Number Saved

About 10,000 children were saved--the largest group of children to be saved from the NAZIs. There had been optimistic hopes of saving 50,000 children, but the War intervened cutting off the Kindertransport escape route. Hitler as the war approached made it clear what his plans were for the Jews. He told the Reichstag, "In the course of my life I have very often been a prophet, and have usually been ridiculed for it. During the time of my struggle for power it was in the first instance only the Jewish race that received my prophecies with laughter when I said that I would one day take over the leadership of the State, and with it that of the whole nation, and that I would then among other things settle the Jewish problem. Their laughter was uproarious, but I think that for some time now they have been laughing on the other side of their face. Today I will once more be a prophet: if the international Jewish financiers in and outside Europe should succeed in plunging the nations once more into a world war, then the result will not be the Bolshevizing of the earth, and thus the victory of Jewry, but the annihilation of the Jewish race in Europe!" Hitler, January 30, 1939] The final stage of the Holocaust began with World War II. Hitler did not immediately move against the Reuch Jews, but gradually new restrictions were enforced and ultimately they were required to wear yellow star of David badges. At about the same time, transports to the East began. Some went to the ghettoes established, mostly in Poland. Others went directly to the death camps. The children were the most vulnerable and the first along with the infirm and elderly to be selected for death.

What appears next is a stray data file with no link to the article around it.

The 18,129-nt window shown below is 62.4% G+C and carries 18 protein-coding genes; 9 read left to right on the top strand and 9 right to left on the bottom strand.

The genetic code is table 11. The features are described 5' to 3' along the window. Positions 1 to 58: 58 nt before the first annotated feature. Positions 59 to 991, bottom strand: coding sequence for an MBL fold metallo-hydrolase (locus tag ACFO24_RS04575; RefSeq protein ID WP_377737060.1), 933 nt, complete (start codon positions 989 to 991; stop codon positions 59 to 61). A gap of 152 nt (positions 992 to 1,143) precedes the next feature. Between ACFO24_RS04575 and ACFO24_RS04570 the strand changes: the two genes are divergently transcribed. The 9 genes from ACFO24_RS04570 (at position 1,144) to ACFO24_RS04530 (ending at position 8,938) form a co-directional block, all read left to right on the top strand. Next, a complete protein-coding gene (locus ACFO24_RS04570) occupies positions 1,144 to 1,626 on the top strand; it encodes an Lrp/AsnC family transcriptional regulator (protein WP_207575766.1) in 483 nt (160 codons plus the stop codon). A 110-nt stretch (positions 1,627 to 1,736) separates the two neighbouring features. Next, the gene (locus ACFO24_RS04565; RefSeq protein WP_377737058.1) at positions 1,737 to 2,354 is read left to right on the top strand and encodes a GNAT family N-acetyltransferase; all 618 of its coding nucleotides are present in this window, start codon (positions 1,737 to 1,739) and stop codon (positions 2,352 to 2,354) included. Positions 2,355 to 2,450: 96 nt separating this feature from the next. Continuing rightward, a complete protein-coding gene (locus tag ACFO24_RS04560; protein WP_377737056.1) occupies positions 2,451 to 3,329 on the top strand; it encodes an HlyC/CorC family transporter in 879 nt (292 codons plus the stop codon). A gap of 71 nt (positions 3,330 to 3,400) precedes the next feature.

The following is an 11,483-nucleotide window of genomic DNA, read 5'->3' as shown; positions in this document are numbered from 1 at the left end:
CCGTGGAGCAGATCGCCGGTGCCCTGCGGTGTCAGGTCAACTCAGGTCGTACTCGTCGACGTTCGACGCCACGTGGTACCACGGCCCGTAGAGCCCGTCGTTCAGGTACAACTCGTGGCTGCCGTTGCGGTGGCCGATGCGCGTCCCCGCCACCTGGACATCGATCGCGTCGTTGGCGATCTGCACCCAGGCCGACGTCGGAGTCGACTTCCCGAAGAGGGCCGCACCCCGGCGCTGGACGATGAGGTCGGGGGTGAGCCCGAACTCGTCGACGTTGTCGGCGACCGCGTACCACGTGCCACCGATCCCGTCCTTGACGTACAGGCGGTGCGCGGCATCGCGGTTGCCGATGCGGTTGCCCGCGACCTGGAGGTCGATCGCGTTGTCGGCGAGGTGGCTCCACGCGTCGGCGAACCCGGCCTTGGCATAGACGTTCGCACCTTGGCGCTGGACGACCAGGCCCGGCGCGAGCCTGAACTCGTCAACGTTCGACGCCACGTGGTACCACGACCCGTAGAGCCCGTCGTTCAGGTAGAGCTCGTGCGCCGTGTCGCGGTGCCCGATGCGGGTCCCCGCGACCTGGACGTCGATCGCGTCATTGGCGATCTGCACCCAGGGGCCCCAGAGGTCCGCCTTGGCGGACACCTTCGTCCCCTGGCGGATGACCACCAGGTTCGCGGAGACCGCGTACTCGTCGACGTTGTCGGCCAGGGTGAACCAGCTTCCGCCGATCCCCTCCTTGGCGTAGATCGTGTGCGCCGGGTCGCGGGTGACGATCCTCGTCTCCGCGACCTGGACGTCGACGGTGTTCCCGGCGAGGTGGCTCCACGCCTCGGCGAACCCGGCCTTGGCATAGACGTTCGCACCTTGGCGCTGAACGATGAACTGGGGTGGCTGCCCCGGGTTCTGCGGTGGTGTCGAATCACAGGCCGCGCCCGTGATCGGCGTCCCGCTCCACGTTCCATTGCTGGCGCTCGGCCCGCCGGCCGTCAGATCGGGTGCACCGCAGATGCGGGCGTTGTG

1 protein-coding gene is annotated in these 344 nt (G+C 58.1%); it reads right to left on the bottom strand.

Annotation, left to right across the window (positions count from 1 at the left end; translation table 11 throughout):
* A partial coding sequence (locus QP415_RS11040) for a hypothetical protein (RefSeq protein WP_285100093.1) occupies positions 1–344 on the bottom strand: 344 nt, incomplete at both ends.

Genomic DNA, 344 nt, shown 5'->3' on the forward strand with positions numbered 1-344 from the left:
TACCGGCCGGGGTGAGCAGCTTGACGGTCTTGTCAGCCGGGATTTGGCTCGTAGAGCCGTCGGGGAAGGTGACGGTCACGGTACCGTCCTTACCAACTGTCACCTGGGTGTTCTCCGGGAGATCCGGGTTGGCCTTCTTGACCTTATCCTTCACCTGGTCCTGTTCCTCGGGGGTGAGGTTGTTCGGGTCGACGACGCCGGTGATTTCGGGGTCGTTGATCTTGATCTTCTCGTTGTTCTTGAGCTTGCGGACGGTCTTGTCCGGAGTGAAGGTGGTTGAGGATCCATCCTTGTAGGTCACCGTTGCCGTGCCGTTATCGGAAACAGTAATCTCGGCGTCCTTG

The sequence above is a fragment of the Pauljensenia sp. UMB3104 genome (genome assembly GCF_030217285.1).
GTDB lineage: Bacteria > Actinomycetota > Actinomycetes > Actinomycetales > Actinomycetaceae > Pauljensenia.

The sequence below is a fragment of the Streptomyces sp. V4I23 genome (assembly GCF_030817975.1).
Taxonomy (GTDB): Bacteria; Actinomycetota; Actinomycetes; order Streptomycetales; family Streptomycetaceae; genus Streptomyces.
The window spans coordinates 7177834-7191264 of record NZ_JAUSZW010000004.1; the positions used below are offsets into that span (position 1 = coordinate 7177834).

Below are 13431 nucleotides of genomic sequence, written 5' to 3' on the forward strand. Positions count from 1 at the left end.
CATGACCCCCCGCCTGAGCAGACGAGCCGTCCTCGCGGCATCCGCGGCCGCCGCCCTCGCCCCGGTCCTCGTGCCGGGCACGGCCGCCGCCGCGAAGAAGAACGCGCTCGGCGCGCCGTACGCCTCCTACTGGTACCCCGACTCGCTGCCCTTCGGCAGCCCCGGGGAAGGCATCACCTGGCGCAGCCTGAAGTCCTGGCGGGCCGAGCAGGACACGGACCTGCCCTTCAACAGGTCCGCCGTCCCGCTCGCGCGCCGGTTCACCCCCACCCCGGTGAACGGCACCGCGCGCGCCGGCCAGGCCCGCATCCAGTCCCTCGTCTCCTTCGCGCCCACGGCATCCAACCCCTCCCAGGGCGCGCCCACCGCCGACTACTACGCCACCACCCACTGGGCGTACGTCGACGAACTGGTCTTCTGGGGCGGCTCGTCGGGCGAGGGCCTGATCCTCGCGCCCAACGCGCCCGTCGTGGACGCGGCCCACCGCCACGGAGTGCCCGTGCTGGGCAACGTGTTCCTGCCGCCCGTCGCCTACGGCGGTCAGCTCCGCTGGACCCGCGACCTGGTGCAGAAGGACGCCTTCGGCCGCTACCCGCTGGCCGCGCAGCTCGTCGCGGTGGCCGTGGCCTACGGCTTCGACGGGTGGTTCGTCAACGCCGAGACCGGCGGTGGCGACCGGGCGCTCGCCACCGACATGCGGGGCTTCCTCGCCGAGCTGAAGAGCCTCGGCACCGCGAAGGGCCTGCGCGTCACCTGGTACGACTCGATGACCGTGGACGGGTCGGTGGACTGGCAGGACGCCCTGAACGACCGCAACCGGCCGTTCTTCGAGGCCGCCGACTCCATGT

Life in Britain

Most were aided by Jewish charitable organizations, but Quakers and other groups also helped. The older children were put up on hostels, many of the younger children were adopted. The youths over 16 were interned as Enemy Aliens. This totaled about 1,000 youths. Around 400 were transported overseas to Canada and Australia, a somewhat perilous trip through U-boat infested waters. When this was publicized in the press, the internees were finally released and some of the deportees returned. Employment opportunities were very limited, mostly agriculture and domestic service. Youth-Aliyah and Hechalutz opened several training farms. Some of the children placed with Christian families converted. Some of the older boys joined the military. Some of the children adusted easily and were happy in their new envirinment. Others had a difficult time adjusting and required considerable assistance. Our general assessment is that like the subsequent evacuation from the cities when the War began, that most of the evacuees did well, but missed their parents terribly. Being from a different country of course magnified the problems. But the older children had undoubtedly had unpleasant experiences, especially at school and were thus relieved to be out of Germany. The younger children did not really understand what was happening to them. While most of the children got on as well as could be expected. Some children had difficulties. A reader writes, "I met someone who had been part of the Kindertransport to Great Britain when I was visiting my mother in Florida. Apparently some of the children were treated badly. Some were treated as maids and servants. I suspect the numbers were small because not much was written about it, but this was was surprising to hear. This person said many were taken in by Jewish families. And some families treated the children poorly." There were few family reunions after the War. Most of the children were never reunited with their families who were murdered in the NAZI death camps. [Goepfert]